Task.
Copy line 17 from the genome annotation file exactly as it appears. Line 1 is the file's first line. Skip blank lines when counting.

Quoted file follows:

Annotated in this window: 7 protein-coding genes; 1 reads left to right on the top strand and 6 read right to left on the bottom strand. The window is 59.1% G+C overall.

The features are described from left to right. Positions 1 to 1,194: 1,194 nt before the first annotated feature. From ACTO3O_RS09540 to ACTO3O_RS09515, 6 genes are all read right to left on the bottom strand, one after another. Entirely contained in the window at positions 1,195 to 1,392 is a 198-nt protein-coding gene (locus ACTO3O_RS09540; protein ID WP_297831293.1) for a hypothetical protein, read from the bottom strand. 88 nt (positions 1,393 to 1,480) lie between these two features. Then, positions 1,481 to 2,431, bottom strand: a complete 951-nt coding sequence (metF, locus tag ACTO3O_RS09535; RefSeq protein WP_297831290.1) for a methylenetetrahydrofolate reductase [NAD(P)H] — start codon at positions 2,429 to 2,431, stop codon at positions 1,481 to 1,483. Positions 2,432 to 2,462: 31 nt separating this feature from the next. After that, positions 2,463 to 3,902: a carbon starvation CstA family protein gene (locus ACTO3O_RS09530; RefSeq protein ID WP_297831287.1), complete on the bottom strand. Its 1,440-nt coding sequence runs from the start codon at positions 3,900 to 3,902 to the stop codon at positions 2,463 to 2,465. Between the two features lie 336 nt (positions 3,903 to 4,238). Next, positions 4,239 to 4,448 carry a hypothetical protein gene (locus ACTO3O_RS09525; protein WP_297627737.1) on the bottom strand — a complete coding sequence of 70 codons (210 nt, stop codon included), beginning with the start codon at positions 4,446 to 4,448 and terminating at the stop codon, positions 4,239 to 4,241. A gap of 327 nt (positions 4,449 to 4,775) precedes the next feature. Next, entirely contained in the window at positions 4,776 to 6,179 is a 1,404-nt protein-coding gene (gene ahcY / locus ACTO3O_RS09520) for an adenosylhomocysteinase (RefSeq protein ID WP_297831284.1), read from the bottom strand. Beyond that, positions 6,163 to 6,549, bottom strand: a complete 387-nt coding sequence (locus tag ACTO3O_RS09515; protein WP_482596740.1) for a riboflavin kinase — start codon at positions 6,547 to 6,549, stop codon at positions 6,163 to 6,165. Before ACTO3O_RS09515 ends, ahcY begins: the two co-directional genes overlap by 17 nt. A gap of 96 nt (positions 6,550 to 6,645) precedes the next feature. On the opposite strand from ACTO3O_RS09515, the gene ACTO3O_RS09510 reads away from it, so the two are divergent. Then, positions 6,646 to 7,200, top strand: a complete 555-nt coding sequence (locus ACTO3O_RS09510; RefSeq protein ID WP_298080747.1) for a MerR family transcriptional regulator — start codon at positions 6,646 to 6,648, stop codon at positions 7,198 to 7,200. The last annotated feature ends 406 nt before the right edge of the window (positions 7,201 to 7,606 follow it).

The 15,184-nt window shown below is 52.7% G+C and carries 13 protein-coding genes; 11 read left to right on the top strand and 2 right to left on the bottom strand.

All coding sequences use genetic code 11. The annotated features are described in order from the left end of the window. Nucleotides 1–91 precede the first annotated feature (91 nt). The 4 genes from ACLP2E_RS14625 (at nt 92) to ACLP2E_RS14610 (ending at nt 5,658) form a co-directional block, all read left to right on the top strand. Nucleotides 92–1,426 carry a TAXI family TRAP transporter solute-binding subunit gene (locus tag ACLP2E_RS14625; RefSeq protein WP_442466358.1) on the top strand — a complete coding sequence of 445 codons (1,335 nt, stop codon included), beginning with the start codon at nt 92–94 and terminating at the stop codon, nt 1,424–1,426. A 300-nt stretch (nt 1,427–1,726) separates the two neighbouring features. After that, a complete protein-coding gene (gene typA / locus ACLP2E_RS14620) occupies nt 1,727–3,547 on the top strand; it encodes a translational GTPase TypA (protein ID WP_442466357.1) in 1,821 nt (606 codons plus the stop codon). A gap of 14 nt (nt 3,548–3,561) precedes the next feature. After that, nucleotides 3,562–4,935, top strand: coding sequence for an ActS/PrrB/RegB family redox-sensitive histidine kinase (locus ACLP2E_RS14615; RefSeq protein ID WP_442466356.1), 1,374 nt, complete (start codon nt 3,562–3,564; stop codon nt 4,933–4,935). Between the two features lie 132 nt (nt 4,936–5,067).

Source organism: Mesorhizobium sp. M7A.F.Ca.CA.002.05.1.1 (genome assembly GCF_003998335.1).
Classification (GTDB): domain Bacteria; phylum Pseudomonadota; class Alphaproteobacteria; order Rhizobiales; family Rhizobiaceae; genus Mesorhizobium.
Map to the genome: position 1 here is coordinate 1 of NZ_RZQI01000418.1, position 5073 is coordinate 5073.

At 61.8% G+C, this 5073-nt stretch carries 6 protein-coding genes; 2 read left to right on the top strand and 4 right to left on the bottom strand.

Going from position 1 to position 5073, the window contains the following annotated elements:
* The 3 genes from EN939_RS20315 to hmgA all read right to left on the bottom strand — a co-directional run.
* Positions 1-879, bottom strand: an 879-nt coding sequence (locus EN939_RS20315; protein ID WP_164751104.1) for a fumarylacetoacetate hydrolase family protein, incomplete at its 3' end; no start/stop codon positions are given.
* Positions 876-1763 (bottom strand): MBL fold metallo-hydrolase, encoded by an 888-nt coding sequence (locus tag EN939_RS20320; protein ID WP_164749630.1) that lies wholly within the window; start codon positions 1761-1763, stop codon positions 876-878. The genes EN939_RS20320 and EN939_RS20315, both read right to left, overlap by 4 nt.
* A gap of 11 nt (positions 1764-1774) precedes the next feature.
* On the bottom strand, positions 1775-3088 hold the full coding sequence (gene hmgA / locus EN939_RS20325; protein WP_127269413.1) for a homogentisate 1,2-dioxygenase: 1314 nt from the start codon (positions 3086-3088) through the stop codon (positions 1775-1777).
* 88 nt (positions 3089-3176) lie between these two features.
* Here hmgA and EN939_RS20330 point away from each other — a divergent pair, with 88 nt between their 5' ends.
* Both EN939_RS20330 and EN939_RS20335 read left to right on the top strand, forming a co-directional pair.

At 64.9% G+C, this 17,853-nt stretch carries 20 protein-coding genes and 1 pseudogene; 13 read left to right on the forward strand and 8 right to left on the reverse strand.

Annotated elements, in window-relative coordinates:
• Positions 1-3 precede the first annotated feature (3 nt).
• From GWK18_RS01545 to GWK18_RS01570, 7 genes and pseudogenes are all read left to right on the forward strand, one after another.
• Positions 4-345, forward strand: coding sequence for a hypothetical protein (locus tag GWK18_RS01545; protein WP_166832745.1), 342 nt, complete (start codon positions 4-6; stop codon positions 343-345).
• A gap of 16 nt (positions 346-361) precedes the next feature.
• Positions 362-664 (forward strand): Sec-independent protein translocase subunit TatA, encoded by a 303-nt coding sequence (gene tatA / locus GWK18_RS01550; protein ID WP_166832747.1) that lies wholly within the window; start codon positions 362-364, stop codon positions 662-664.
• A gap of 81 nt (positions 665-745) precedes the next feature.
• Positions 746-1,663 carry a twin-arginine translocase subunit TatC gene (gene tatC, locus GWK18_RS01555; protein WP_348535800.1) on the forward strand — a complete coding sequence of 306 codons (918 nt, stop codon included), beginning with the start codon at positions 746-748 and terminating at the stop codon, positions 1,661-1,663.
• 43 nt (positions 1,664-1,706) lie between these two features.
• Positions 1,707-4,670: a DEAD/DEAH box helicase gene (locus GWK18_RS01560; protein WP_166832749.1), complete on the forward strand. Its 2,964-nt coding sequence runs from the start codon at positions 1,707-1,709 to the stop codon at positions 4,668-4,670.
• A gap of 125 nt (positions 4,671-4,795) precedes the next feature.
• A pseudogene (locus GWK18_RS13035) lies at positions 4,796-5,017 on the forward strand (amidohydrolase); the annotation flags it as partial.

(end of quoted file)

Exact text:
* Both EN939_RS20330 and EN939_RS20335 read left to right on the top strand, forming a co-directional pair.